You will need: Raspberry Pi + Raspbian (HF), the Internet, basic SSH skills

Estimated duration: 30 minutes


Click/tap image to enlarge

This tutorial combines two excellent ones from technion and Weed Pi, with a few modifications of my own. I’ve written it primarily for using Varnish in front of Ghost on node.js, but it should work for general installations too.

First off, let’s install the prerequisites:

sudo apt-get install autotools-dev autoconf libpcre3-dev libedit-dev libncurses5-dev automake libtool groff-base python-docutils pkg-config -y

Now get yourself into your home folder so you don’t have to sudo everything, and clone Varnish Cache:

cd ~
git clone git://git.varnish-cache.org/varnish-cache

Next we’ll configure and make the Varnish install:

cd varnish-cache
sh autogen.sh
sh configure --enable-diagnostics --enable-debugging-symbols
make

The make‘ll take a while. Put the kettle on. When it’s done, you need to create the necessary folder and add a default.vcl for Varnish:

sudo make install
sudo ldconfig -n /usr/local/lib/
sudo useradd varnishd
cd /usr/local/etc
sudo mkdir varnish
cd varnish
sudo nano default.vcl

Now, if you’re here because you’re installing Varnish in front of Ghost, paste the following into your default.vcl and save it (courtesy of Lucius Rizzo and Lasse Karstensen, with my modifications):

vcl 4.0;
backend default {
    .host = "127.0.0.1";
    .port = "2368";
}

sub vcl_recv {
    if (req.http.cache-control ~ "no-cache") {
        set req.hash_always_miss = true;
    }

    set req.http.x-pass = "false";
    if (req.url ~ "^/(api|signout)") {
        set req.http.x-pass = "true";
    } elseif (req.url ~ "^/ghost" && (req.url !~ "^/ghost/(img|css|fonts)")) {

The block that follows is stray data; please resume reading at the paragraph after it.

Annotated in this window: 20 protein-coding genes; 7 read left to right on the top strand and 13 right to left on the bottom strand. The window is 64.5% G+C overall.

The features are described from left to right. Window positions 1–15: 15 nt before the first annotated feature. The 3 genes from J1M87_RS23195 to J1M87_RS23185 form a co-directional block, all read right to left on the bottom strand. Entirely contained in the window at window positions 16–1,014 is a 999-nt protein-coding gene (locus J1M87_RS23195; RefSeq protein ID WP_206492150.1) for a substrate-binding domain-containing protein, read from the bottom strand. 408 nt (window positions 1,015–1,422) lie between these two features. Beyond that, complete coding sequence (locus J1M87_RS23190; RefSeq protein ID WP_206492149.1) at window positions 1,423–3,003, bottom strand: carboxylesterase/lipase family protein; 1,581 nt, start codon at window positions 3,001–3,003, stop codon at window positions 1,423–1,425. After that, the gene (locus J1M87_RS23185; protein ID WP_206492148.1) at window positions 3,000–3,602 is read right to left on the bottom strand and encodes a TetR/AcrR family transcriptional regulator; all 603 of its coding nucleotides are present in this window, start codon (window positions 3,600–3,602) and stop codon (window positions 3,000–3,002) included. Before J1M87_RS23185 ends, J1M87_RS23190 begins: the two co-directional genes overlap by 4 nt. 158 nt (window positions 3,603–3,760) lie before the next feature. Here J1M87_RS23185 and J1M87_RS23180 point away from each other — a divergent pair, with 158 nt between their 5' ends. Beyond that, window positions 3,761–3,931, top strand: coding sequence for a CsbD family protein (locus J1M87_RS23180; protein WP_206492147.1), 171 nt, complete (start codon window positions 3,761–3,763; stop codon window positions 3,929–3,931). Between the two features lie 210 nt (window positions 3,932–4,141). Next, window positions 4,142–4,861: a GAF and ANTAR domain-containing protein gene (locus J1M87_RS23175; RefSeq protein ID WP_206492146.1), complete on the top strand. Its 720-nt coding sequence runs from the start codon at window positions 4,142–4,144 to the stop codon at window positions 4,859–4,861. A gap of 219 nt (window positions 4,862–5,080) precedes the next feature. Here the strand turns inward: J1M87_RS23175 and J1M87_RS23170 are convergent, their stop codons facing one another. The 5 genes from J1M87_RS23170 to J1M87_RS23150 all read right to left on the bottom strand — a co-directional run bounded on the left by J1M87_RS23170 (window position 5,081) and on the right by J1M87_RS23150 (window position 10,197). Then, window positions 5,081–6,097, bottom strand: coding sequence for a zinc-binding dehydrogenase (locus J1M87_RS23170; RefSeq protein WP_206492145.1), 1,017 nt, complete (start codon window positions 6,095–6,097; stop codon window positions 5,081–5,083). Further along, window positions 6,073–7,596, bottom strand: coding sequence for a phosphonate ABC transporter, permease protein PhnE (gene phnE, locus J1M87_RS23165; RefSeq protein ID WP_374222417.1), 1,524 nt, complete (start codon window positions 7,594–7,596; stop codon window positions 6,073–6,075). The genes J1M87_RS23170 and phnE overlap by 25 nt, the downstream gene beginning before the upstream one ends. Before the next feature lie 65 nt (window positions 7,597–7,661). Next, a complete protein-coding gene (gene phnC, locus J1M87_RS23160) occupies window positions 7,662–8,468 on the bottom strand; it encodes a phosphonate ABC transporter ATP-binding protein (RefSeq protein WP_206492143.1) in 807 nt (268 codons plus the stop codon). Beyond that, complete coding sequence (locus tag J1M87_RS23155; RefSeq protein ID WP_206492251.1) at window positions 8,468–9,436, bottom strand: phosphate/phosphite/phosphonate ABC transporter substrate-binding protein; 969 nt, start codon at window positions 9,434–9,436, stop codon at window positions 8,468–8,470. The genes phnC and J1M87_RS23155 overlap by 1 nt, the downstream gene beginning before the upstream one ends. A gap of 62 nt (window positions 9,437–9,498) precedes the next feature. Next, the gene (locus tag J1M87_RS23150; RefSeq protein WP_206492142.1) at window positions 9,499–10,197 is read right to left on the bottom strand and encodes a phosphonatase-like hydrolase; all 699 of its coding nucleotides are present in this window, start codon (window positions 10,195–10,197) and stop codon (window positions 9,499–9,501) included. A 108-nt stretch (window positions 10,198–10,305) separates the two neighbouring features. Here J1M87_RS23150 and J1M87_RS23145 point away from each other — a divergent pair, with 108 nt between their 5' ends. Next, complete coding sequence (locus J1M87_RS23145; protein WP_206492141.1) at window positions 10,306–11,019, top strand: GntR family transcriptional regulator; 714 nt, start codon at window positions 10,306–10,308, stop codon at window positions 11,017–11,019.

set req.http.x-pass = "true";
    }

    if (req.http.x-pass == "true") {
        return(pass);
    }
    unset req.http.cookie;
}

If, however, you’re setting Varnish up for another purpose, you’ll need to add your own configuration. You can pick up a version of Varnish’s default.vcl from reifman on GitHub at his Gist, here.

Now create a Varnish startup script. You can put this wherever you want, I put mine into /var/www but you could put it in your ~/varnish-cache folder:

cd /var/www
sudo nano start-varnish.sh

Paste the following into it:

#!/bin/sh
ulimit -n 10240
ulimit -l 16384
/usr/local/sbin/varnishd -f /usr/local/etc/varnish/default.vcl -a 0.0.0.0:80 -s malloc,16M -l 8m,1m,+ -u varnishd

Make it executable:

sudo chmod +x start-varnish.sh

And run it with:

sudo sh start-varnish.sh

To get Varnish running.

Start it at boot

If you’re following my guides to get Varnish running in front of Ghost, you should already have a boot script for Ghost at /etc/init.d/ghost.sh so edit that (skip ahead if you’re not following my Ghost guides):

sudo nano /etc/init.d/ghost.sh

And add the line:

sudo sh /var/www/start-varnish.sh

To the end. Update and reboot:

sudo update-rc.d ghost.sh defaults
sudo reboot

Check Varnish is running okay at:

http://www.isvarnishworking.com/

It’s likely that the site will report your installation of Varnish is “sort of” working. This is because Varnish is running, but Ghost isn’t setup to cache by default at the moment.

For the time being, we can encourage it to cache by making just a single change. This might not fully cache everything, but it’s the easiest way I’ve figured out so far (remember, change /var/www if you’ve installed Ghost elsewhere):

sudo nano /var/www/ghost/core/server/middleware/middleware.js

You’re looking for this:

// ### CacheControl Middleware
// provide sensible cache control headers
cacheControl: function (options) {
    /*jslint unparam:true*/
    var profiles = {
            'public': 'public, max-age=XXX',

With the value after max-age= probably being 0. Change that to something more suitable, depending on how often you’ll update the site - I’ve set mine to 604800 - in seconds. Here are some useful values:

  • 60 (1 minute)
  • 3600 (1 hour)
  • 86400 (1 day)
  • 604800 (1 week)
  • 2419200 (28 days)

Remember, because of our default.vcl you can force-clear the cache using shift + refresh.

Reboot:

sudo reboot

Then hop along to http://www.isvarnishworking.com/ again and see the magic!


If you’re not following my guides, make yourself a startup script:

sudo nano /etc/init.d/varnish.sh

And paste the following:

#!/bin/sh
sudo sh /var/www/start-varnish.sh

(Change /var/www/ if you’ve put your varnish start script elsewhere)

Update rc.d and reboot.

sudo update-rc.d varnish.sh defaults
sudo reboot

Check Varnish is running okay at:

http://www.isvarnishworking.com/

Pop questions in the comments when I have them!


Following “how to run Ghost effectively from a Raspberry Pi?”

Next tutorial: How to setup CloudFlare CDN on your Raspberry Pi with automatic dynamic DNS updates